This sense of unity and camaraderie is found across the entire program. Lara Cordon from Guatemala City also recalls the strength she found in her gathering as she learned to believe in herself and reach for her goals. “Meeting new people who were on the same path and with the same challenges I was having helped me to know that if they could overcome those challenges, then I could too. We were like one big family that wanted the same thing, and we all worked together for that goal.”
A Model for the Future
Just this past September, more than 10,000 students attended their first Pathway gathering at 423 locations around the world. They have embarked on a journey that will forever change their lives. They have found more than a path; they have found a family and have become part of this legacy.
While many of these students are the first in their area to join Pathway, even more are following in the footsteps of countless other Pathway students who have gone before them. They now stand on their predecessors’ shoulders as they reach for their goals. And as they do, through their achievements and love for each other, they will build up centers of strength where the fruits of their gathering will expand to bless the lives of countless other individuals.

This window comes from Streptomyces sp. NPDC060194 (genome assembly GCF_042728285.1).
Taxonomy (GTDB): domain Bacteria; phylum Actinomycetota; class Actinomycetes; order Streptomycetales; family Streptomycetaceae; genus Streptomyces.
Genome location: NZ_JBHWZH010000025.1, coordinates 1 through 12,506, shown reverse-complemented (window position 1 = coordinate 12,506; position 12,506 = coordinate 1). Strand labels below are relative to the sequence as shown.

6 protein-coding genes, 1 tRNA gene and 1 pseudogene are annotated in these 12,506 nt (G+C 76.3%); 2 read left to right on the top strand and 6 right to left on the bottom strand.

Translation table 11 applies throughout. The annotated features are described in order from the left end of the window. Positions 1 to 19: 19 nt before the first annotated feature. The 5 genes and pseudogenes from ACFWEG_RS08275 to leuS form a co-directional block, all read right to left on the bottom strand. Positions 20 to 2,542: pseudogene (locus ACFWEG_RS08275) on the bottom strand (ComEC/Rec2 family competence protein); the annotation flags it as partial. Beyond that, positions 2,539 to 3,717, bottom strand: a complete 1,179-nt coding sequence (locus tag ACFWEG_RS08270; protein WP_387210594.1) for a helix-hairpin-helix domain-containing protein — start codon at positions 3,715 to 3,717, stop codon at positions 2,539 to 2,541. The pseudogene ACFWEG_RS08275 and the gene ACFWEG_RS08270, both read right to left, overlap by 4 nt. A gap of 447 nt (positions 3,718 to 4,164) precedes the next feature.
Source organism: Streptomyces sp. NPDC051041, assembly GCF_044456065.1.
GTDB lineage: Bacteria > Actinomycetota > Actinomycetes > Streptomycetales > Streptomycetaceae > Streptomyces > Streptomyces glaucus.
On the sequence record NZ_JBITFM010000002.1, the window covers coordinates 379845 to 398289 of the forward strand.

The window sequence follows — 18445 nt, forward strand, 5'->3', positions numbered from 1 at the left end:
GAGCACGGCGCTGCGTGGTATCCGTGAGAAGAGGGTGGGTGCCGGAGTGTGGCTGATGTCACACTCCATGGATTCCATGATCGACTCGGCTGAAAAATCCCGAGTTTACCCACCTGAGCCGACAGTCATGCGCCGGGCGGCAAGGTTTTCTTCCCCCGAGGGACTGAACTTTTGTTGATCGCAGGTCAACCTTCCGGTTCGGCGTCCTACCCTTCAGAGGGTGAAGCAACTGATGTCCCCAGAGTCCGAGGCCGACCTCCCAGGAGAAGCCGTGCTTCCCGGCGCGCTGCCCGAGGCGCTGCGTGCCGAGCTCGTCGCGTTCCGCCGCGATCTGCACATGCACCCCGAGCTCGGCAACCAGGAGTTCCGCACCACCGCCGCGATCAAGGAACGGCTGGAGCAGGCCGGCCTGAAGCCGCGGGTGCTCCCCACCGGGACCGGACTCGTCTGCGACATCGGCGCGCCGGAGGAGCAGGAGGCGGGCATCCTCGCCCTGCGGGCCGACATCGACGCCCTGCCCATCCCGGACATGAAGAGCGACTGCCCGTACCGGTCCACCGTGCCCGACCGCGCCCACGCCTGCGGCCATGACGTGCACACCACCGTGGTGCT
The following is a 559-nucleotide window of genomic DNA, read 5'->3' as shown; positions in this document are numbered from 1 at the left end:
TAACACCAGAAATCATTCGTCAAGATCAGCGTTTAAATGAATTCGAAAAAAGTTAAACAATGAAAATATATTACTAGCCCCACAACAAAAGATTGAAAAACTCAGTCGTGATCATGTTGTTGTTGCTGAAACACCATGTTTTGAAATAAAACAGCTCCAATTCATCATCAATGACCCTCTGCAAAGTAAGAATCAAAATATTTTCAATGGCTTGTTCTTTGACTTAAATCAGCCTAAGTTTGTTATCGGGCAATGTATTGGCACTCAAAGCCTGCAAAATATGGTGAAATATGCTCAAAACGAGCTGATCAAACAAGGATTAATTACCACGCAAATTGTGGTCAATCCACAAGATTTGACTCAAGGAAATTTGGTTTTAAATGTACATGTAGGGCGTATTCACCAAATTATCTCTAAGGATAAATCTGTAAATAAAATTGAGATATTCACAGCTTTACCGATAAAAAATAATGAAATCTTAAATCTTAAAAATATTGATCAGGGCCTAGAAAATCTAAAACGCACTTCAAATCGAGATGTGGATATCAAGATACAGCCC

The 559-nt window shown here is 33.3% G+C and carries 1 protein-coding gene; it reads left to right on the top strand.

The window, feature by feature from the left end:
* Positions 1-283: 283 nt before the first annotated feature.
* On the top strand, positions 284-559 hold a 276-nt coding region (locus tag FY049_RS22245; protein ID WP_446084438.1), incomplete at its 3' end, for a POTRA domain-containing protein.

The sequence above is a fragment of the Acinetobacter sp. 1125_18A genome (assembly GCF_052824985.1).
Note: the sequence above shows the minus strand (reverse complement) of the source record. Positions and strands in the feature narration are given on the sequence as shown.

Even now, just as Clark G. Gilbert announced during his inauguration as BYU-Idaho’s president to students who would never step foot on the university’s campus, BYU-Idaho is “amplify[ing] opportunities for local gathering in centers of strength around the world,” these opportunities will continue to extend the blessings of higher education and gathering throughout a student’s duration in BYU-Idaho’s online degree programs and for Pathway alumni throughout the world.1
Even though Pathway’s gatherings only last 42 weeks spanning three academic terms, the impact can be felt much longer. And as the program continues to grow, Pathway students will find the same support, camaraderie, and friendships as they in turn contribute to building their center of strength for others to follow.
The power of gathering has only just begun.